Mr. Murthy Nagarajan

Head - Fixed Income, Tata Asset Management

Murthy Nagarajan is the Head of Fixed Income at Tata Asset Management.

With an expertise spanning decades in the debt market, Murthy brings in a rich and valuable industry experience of more than 25 years in the financial services space.

Prior to his appointment at Tata Asset Management, Murthy was working with Quantum AMC. He was also associated with Mirae Asset Global Investment India Ltd in the Investment Department as the Head of Fixed Income for more than two years.

Murthy holds a Master of Commerce degree and has completed his PGDBA from Somaiya Institute of Management & Research.


Q1. What is your current assessment of the bond market, both globally and domestically? Are there any specific sectors or types of bonds you believe present significant opportunities right now?

Even though the next move in rates is cut globally, there is divergence in global rates with Bank of Canada and ECB cutting rates. US Federal Reserve and Reserve Bank of India resolute to bring down CPI inflation to their targets of 2 and 4 percent respectively.

Rate cuts is not expected in India during the calendar year. However, the increased demand and lower supply is expected to drive down interest rates, even without any rate cuts.

The estimates of the Indian Metrological Department is of normal monsoon which should cool down CPI inflation in the second half of the fiscal year. Inflation in food items is expected to moderate in the coming months if normal monsoon pan out.

The Bond market rallied due to RBI dividend payment of Rs 2.11 Lakh Crores. This amount is Rs 1.30 Lakh crores excess than what is budgeted in the interim Budget. This excess amount received by the Government is 0.37 percent of GDP.

Corporate bonds spread have fallen to historical low due to lower supply and high demand from end investors. In this scenario, Government Securities present better capital appreciation opportunities compared with corporate bonds.

Q2. In May 2024, yields on Indian government bonds (IGBs) fell by 12-15 basis points (bps). What could be the possible reasons?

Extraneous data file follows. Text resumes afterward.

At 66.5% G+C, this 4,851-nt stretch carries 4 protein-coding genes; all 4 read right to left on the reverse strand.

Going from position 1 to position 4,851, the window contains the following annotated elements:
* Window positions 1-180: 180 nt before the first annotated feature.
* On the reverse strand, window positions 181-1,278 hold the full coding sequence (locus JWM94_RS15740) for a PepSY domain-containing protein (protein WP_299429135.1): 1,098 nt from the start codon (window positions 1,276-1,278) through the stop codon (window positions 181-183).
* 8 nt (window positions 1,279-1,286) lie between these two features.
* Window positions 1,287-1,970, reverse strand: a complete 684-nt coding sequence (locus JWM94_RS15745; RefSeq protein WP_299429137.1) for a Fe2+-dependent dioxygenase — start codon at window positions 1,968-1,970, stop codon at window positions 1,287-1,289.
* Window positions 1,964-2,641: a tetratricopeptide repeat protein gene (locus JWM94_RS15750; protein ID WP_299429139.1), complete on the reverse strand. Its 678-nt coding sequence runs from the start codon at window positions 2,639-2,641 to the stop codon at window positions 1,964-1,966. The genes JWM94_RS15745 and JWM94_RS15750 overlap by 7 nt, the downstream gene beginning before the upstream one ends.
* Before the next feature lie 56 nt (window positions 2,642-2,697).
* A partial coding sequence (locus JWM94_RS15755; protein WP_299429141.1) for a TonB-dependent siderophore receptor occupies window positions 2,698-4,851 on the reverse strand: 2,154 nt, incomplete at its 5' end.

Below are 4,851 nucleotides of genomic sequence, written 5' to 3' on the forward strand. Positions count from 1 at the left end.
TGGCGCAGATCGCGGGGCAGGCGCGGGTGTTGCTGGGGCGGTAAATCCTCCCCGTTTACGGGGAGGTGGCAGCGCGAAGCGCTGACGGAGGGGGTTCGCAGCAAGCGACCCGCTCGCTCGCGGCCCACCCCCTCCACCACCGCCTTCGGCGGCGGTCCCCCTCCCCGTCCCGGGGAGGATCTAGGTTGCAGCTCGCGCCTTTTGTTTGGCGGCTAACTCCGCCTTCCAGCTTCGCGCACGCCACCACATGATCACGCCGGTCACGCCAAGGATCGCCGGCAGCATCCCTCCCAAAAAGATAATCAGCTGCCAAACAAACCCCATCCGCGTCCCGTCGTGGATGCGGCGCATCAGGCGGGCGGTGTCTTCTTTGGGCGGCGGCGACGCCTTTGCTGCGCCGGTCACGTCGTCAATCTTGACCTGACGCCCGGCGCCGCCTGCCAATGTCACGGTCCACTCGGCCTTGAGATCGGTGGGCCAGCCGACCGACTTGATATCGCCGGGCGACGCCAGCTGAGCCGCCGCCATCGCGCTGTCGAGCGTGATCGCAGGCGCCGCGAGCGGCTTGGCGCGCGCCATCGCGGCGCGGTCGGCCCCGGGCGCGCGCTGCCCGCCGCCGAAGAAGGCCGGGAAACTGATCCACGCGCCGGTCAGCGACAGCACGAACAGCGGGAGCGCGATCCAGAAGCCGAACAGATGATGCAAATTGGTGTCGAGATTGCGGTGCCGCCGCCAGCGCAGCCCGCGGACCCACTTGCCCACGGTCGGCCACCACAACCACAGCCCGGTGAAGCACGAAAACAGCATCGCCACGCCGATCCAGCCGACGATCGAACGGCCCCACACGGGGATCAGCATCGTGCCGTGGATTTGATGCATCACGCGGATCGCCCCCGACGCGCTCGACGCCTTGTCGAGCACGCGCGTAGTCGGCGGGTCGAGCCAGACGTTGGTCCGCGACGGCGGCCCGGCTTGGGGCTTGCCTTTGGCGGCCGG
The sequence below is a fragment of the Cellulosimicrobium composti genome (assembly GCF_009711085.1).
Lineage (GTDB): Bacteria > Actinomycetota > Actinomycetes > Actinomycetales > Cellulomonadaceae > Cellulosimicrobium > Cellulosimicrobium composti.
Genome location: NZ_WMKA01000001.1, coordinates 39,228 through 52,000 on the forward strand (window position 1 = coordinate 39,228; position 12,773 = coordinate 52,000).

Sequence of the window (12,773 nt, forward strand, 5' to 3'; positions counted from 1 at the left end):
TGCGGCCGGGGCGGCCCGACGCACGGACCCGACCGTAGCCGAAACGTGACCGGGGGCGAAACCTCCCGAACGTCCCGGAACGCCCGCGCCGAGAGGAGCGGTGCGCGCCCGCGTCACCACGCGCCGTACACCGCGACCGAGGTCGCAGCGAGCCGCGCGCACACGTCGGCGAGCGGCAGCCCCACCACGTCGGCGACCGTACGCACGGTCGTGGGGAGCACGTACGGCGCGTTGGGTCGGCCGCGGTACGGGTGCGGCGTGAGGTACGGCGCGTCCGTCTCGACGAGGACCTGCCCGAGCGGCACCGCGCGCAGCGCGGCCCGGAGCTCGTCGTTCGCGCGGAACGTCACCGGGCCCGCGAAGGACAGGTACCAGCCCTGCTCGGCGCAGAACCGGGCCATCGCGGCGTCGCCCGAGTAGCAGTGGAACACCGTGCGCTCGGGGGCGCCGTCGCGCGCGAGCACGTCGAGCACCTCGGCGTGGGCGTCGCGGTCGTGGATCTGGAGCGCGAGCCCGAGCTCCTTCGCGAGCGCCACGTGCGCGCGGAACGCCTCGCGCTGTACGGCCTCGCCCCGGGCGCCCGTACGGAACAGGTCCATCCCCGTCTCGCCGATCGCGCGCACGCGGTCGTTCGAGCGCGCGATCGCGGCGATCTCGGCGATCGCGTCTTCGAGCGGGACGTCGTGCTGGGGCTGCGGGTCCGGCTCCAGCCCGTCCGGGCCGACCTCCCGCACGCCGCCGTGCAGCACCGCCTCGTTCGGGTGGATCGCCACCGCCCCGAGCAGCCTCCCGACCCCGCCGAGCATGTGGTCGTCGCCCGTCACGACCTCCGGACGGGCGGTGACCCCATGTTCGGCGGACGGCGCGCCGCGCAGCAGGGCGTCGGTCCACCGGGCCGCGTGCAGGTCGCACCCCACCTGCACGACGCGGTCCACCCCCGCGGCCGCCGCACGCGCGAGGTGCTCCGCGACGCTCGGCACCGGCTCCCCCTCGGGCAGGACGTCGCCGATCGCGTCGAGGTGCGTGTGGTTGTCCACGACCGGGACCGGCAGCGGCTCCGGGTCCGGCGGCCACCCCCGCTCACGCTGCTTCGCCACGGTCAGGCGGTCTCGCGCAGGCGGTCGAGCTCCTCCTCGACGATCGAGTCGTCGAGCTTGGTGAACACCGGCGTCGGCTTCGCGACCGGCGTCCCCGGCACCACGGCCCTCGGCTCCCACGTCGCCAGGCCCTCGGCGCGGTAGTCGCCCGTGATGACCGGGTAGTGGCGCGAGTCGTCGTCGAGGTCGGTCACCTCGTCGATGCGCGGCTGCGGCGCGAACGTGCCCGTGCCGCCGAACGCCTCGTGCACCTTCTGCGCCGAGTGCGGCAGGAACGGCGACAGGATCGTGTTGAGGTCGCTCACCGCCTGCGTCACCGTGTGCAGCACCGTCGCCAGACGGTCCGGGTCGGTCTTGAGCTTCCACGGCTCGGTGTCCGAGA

1. US yields have fallen as unemployment rate moved towards 3.9 levels and

  2. April non-farm payroll indicated moderation in economic activity, are the two possible reasons for IGB fall.

  3. RBI dividend of Rs 2.11 Lakhs Crore, which is excess of Rs 130 Lakhs Crore should lead to lower borrowing in the current year.

Q3. It is expected that in the upcoming RBI MPC meeting on June 7, 2024, the RBI will maintain its current rate stance. What are your views on it?

On June 7, 2024, RBI Monetary policy is largely on expected lines, with no change in stance or policy rates. Continued focus to get inflation within target zone on sustainable basis, thereby indicating no near term likelihood of policy easing. MPC voted with a 4-2 majority to keep key rates unchanged (Repo Rate at 6.50%, SDF rate at 6.25% and MSF rate at 6.75%). MPC decided with a 4-2 majority to maintain stance as withdrawal of accommodation. RBI has indicated nimble systemic liquidity management on an on-going basis, with an objective of keeping overnight operating rate (WACR) aligned with stance of policy.

Q4. What risk management practices are you implementing to protect fixed-income portfolios in uncertain times?

We follow the SLR process, that is safety ,liquidity and subsequently returns when managing the fixed Income Portfolio. Our internal credit evaluation process is a objective stand alone process which is scaled down by corporate governance factor. Our rating is dynamic as we incorporate early warning signals in our model. Our rating transition is faster than the credit rating agencies which allows us to stay ahead of the curve in terms of downgrades or upgrades.

Q5. Most of the liquid funds have delivered 7% plus returns in the last 1 year. What made these funds deliver such returns?

Short end yield remained quite elevated last year due to tight liquidity condition and high credit growth. Credit growth continue to be robust with incremental credit growth higher than 100 percent for the last two years. Frictional liquidity due to high government balance and RBI keeping banking system liquidity in deficit to control Inflation has led to yield curve flatness , with the short end of the yield curve trading 75 to 100 basis points over the operating rate of 6.50. This has led to liquid fund generating returns above 7 percent levels.

Q6. Active debt funds garnered nearly Rs. 66,000 crore in net inflows in April, most at least since December 2020. What are the probable reasons for the surge in investor interest?

Debt fund flows increased due to corporate and banks investments during the start of the financial year due to expectation of rate cuts in US and India. This flow has come down in the subsequent month as both the Federal Reserve and RBI has indicated there focus to bring CPI inflation to target levels of 2 and 4 percent. RBI has upped its GDP growth forecast to 7.2 percent against 7 percent indicated earlier.

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